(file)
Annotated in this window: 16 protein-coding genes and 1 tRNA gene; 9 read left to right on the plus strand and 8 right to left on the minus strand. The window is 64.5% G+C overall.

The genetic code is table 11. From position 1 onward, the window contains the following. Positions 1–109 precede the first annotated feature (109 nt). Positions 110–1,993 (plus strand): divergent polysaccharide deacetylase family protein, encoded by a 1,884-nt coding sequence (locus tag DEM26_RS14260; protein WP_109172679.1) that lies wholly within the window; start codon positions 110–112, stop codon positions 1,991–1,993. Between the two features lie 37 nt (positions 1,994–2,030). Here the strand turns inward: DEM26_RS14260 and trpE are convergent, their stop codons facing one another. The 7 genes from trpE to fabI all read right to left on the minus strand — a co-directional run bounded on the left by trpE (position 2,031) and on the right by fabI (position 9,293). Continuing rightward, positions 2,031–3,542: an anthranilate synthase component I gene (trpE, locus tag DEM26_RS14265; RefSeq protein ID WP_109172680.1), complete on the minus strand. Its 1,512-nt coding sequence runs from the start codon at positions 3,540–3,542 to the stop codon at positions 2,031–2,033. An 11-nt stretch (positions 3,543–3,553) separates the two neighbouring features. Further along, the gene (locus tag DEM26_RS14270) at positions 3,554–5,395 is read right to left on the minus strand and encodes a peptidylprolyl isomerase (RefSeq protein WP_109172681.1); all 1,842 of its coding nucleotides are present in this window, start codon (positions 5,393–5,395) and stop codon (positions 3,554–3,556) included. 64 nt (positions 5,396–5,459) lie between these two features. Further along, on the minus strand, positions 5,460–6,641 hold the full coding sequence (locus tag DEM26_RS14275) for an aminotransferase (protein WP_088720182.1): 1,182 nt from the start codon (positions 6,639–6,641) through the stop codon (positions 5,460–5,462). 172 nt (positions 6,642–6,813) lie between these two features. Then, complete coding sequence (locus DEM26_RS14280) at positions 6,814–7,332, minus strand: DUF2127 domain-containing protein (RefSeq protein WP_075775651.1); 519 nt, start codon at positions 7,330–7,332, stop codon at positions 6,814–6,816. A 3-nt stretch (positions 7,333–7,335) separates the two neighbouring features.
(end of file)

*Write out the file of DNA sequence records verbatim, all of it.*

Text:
Annotated in this window: 16 protein-coding genes and 1 tRNA gene; 9 read left to right on the plus strand and 8 right to left on the minus strand. The window is 64.5% G+C overall.

The genetic code is table 11. From position 1 onward, the window contains the following. Positions 1–109 precede the first annotated feature (109 nt). Positions 110–1,993 (plus strand): divergent polysaccharide deacetylase family protein, encoded by a 1,884-nt coding sequence (locus tag DEM26_RS14260; protein WP_109172679.1) that lies wholly within the window; start codon positions 110–112, stop codon positions 1,991–1,993. Between the two features lie 37 nt (positions 1,994–2,030). Here the strand turns inward: DEM26_RS14260 and trpE are convergent, their stop codons facing one another. The 7 genes from trpE to fabI all read right to left on the minus strand — a co-directional run bounded on the left by trpE (position 2,031) and on the right by fabI (position 9,293). Continuing rightward, positions 2,031–3,542: an anthranilate synthase component I gene (trpE, locus tag DEM26_RS14265; RefSeq protein ID WP_109172680.1), complete on the minus strand. Its 1,512-nt coding sequence runs from the start codon at positions 3,540–3,542 to the stop codon at positions 2,031–2,033. An 11-nt stretch (positions 3,543–3,553) separates the two neighbouring features. Further along, the gene (locus tag DEM26_RS14270) at positions 3,554–5,395 is read right to left on the minus strand and encodes a peptidylprolyl isomerase (RefSeq protein WP_109172681.1); all 1,842 of its coding nucleotides are present in this window, start codon (positions 5,393–5,395) and stop codon (positions 3,554–3,556) included. 64 nt (positions 5,396–5,459) lie between these two features. Further along, on the minus strand, positions 5,460–6,641 hold the full coding sequence (locus tag DEM26_RS14275) for an aminotransferase (protein WP_088720182.1): 1,182 nt from the start codon (positions 6,639–6,641) through the stop codon (positions 5,460–5,462). 172 nt (positions 6,642–6,813) lie between these two features. Then, complete coding sequence (locus DEM26_RS14280) at positions 6,814–7,332, minus strand: DUF2127 domain-containing protein (RefSeq protein WP_075775651.1); 519 nt, start codon at positions 7,330–7,332, stop codon at positions 6,814–6,816. A 3-nt stretch (positions 7,333–7,335) separates the two neighbouring features.